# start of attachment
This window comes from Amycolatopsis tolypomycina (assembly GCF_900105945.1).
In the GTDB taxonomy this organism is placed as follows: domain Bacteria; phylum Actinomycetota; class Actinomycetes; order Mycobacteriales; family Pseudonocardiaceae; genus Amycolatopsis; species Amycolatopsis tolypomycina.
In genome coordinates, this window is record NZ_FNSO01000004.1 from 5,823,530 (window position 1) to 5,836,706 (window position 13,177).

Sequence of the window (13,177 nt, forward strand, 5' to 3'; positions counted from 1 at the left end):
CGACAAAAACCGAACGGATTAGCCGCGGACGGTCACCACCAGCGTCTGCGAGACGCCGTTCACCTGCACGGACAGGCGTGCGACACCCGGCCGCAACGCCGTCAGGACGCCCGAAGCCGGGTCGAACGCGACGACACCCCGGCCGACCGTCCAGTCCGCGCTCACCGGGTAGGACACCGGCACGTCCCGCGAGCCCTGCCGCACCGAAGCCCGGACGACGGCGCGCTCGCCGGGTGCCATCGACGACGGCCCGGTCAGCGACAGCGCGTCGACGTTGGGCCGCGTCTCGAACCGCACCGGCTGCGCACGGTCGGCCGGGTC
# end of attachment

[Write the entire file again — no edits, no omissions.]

This window comes from Amycolatopsis tolypomycina (assembly GCF_900105945.1).
In the GTDB taxonomy this organism is placed as follows: domain Bacteria; phylum Actinomycetota; class Actinomycetes; order Mycobacteriales; family Pseudonocardiaceae; genus Amycolatopsis; species Amycolatopsis tolypomycina.
In genome coordinates, this window is record NZ_FNSO01000004.1 from 5,823,530 (window position 1) to 5,836,706 (window position 13,177).

Sequence of the window (13,177 nt, forward strand, 5' to 3'; positions counted from 1 at the left end):
CGACAAAAACCGAACGGATTAGCCGCGGACGGTCACCACCAGCGTCTGCGAGACGCCGTTCACCTGCACGGACAGGCGTGCGACACCCGGCCGCAACGCCGTCAGGACGCCCGAAGCCGGGTCGAACGCGACGACACCCCGGCCGACCGTCCAGTCCGCGCTCACCGGGTAGGACACCGGCACGTCCCGCGAGCCCTGCCGCACCGAAGCCCGGACGACGGCGCGCTCGCCGGGTGCCATCGACGACGGCCCGGTCAGCGACAGCGCGTCGACGTTGGGCCGCGTCTCGAACCGCACCGGCTGCGCACGGTCGGCCGGGTC